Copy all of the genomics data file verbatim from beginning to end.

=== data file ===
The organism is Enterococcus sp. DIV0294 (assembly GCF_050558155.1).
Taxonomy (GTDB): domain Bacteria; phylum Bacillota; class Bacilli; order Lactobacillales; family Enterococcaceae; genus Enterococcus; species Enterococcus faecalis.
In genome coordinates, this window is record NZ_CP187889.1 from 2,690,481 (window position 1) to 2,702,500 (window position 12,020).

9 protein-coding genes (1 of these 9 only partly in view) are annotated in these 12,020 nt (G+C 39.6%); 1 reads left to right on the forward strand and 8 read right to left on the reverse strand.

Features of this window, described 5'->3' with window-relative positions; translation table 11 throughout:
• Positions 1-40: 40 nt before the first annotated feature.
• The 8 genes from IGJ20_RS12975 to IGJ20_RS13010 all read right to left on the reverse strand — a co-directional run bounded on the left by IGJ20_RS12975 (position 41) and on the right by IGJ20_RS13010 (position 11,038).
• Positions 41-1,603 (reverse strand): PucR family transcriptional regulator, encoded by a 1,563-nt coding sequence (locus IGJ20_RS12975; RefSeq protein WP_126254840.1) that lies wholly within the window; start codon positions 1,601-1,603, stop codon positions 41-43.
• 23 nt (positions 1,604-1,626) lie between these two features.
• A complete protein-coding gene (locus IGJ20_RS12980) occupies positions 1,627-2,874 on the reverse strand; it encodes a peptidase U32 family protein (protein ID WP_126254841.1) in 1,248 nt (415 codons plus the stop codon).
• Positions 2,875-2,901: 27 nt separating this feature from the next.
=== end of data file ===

The organism is Enterococcus sp. DIV0294 (assembly GCF_050558155.1).
Taxonomy (GTDB): domain Bacteria; phylum Bacillota; class Bacilli; order Lactobacillales; family Enterococcaceae; genus Enterococcus; species Enterococcus faecalis.
In genome coordinates, this window is record NZ_CP187889.1 from 2,690,481 (window position 1) to 2,702,500 (window position 12,020).

9 protein-coding genes (1 of these 9 only partly in view) are annotated in these 12,020 nt (G+C 39.6%); 1 reads left to right on the forward strand and 8 read right to left on the reverse strand.

Features of this window, described 5'->3' with window-relative positions; translation table 11 throughout:
• Positions 1-40: 40 nt before the first annotated feature.
• The 8 genes from IGJ20_RS12975 to IGJ20_RS13010 all read right to left on the reverse strand — a co-directional run bounded on the left by IGJ20_RS12975 (position 41) and on the right by IGJ20_RS13010 (position 11,038).
• Positions 41-1,603 (reverse strand): PucR family transcriptional regulator, encoded by a 1,563-nt coding sequence (locus IGJ20_RS12975; RefSeq protein WP_126254840.1) that lies wholly within the window; start codon positions 1,601-1,603, stop codon positions 41-43.
• 23 nt (positions 1,604-1,626) lie between these two features.
• A complete protein-coding gene (locus IGJ20_RS12980) occupies positions 1,627-2,874 on the reverse strand; it encodes a peptidase U32 family protein (protein ID WP_126254841.1) in 1,248 nt (415 codons plus the stop codon).
• Positions 2,875-2,901: 27 nt separating this feature from the next.